Why Networking Is The Most Important Part of College

Why Networking Is The Most Important Part of College

Not about what you know, but who you know
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A strange concept college is – you pay tens of thousands of dollars to learn. And ultimately nothing could come of it if you do not put yourself in a good position.


There are a variety of percentages that I can throw at you describing the number of students that exit college with debt. But the point is, many collegiate students exit school with a degree, and need a way to pay back their debt. This means that after four years of working long into the early morning, preparing presentations and speeches, studying, averaging under five hours of sleep if that, and being broke all along the way, you have a good chance of entering the real world already in the hole.

So that ever-important goal of landing your dream career is not only ideal but essential. I personally did not know this until I was researching it myself, but basically, less than 20 percent of graduates have career type jobs after leaving school (less than 20 percent sounds at least a little better than the real number).

That's a scary figure. One out of every five people. So that means if you get in a full car of people to go out on a Friday night after class, only the driver is getting his/her career job when you all walk the stage and receive that elusive diploma.

The Washington Post gives some suggestions as to why this may be so; one example being that universities do not equip students with the right tools in the career services office. While I agree that sometimes schools may not be preparing students to directly enter the job field they intend to, it is hard to not only set thousands of students up with careers but have enough time to guide each student individually.

In my opinion, that is why networking is the most important part of the college journey. You can get a 4.0, dump $200,000 into your school (or loan line) and graduate with nothing. (Yes, if you have a perfect GPA and are shelling out top dollar at a top of the line school you are likely to be recruited, but you get the point).

As a more personal example, I'll use myself. Freshman year I did really well academically. I had that aspect all-together and was still able to have fun and enjoy my first year at Coastal Carolina. But I had no involvement. I wasn't a part of any club or organization, I wasn't scouting out internships, and I wasn't looking for opportunities. There were people with the same level of social involvement I had, but had lesser grades. But they were involved in organizations, fraternities, and sororities, or career-oriented assemblies.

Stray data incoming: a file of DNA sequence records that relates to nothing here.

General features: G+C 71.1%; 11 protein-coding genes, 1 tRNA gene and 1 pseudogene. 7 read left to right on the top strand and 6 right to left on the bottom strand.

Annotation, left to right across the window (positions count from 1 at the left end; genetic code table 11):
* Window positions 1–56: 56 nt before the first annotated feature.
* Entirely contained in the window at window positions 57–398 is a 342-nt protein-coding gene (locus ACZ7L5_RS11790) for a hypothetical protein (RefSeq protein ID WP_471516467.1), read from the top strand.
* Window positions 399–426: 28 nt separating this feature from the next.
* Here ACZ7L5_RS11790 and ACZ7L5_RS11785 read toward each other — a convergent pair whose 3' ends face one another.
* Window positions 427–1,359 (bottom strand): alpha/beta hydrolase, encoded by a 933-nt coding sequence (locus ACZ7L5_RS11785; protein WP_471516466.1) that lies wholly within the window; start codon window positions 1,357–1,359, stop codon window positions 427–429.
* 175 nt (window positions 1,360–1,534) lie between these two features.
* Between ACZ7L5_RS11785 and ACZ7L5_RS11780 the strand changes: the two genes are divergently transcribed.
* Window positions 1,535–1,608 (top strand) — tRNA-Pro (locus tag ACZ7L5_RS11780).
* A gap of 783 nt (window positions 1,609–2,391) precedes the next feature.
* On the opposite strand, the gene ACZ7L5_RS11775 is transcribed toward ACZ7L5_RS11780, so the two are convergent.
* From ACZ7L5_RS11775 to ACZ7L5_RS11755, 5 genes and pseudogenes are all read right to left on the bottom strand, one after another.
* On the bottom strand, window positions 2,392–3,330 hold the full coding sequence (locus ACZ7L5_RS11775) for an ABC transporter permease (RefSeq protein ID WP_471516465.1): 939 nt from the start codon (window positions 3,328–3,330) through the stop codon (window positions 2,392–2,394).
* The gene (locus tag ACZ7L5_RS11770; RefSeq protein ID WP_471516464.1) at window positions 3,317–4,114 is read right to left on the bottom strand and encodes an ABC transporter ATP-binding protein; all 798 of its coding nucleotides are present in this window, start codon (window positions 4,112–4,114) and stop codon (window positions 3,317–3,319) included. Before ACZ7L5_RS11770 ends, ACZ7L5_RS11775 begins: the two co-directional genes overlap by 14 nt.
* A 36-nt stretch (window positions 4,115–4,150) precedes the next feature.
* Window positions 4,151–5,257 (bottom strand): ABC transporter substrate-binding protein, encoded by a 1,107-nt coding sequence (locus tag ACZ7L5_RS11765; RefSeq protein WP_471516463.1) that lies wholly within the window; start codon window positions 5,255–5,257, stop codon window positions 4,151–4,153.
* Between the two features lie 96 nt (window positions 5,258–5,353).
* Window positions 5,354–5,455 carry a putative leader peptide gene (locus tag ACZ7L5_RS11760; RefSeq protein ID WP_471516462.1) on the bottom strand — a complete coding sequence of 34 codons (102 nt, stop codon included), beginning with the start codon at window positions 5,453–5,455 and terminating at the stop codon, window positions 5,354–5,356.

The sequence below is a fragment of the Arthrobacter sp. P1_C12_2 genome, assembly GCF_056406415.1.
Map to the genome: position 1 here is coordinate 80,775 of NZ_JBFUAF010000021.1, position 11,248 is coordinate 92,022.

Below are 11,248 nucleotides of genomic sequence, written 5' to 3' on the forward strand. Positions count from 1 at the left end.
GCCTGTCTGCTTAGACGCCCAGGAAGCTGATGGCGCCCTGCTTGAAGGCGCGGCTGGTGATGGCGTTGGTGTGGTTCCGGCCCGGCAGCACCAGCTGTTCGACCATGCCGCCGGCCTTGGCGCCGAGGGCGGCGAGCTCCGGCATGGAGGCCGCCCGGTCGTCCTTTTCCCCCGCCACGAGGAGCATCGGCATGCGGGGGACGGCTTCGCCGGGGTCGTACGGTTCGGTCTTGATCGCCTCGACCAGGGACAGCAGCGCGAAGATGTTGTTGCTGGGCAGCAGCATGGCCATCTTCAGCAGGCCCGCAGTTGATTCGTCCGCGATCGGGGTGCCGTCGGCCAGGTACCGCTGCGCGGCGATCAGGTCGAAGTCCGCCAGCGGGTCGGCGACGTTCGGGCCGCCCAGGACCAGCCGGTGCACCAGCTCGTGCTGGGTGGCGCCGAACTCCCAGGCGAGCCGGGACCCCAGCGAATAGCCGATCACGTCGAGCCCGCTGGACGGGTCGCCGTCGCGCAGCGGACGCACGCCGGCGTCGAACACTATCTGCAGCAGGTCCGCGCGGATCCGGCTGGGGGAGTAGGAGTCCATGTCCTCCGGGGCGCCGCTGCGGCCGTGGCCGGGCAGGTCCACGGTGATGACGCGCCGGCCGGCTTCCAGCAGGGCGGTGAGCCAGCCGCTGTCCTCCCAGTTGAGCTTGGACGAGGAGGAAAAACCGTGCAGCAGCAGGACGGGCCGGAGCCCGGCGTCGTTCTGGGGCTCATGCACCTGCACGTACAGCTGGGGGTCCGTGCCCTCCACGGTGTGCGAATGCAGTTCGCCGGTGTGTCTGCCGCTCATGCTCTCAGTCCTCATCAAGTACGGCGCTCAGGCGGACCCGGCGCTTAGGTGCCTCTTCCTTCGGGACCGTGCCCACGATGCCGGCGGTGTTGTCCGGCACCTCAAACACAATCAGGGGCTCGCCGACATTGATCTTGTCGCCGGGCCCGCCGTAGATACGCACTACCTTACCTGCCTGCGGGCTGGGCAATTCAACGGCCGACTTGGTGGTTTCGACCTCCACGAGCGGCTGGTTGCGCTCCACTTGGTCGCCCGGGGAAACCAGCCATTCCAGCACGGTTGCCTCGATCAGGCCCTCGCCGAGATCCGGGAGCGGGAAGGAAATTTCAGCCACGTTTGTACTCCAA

If you're a part of a hiring team, who do you choose. The person you have known for years, first hand seen the level of involvement that they present, how dedicated their work ethic is, and feel like you can trust? Or do you hire the applicant who has a great grade point average and no involvement attached to their resume, no hands on experience to show?

Seems like no contest.


Grades are important, I'll be the first to attest to that. Spending long nights in the library, making hundreds of useless flashcards, and getting assignments done before the due date are part of my routine. But I've realized a lot of the time in this world it's not necessarily about what you know. The real world is often like a fraternity party. So when you show up at the world's front door, you better have a good answer to the question, "Who do you know here?"

Cover Image Credit: effectivesoftwaredesign.com

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To The Girl Who Had A Plan

A letter to the girl whose life is not going according to her plan.
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“I am the master of my fate: I am the captain of my soul.” - William Ernest Henley

Since we were little girls we have been asked, “What do you want to be when you grow up?” We responded with astronauts, teachers, presidents, nurses, etc. Then we start growing up, and our plans change.

In middle school, our plans were molded based on our friends and whatever was cool at the time. Eventually, we went to high school and this question became serious, along with some others: “What are your plans for college?” “What are you going to major in?” “When do you think you’ll get married?” “Are you going to stay friends with your friends?” We are bombarded with these questions we are supposed to have answers to, so we start making plans.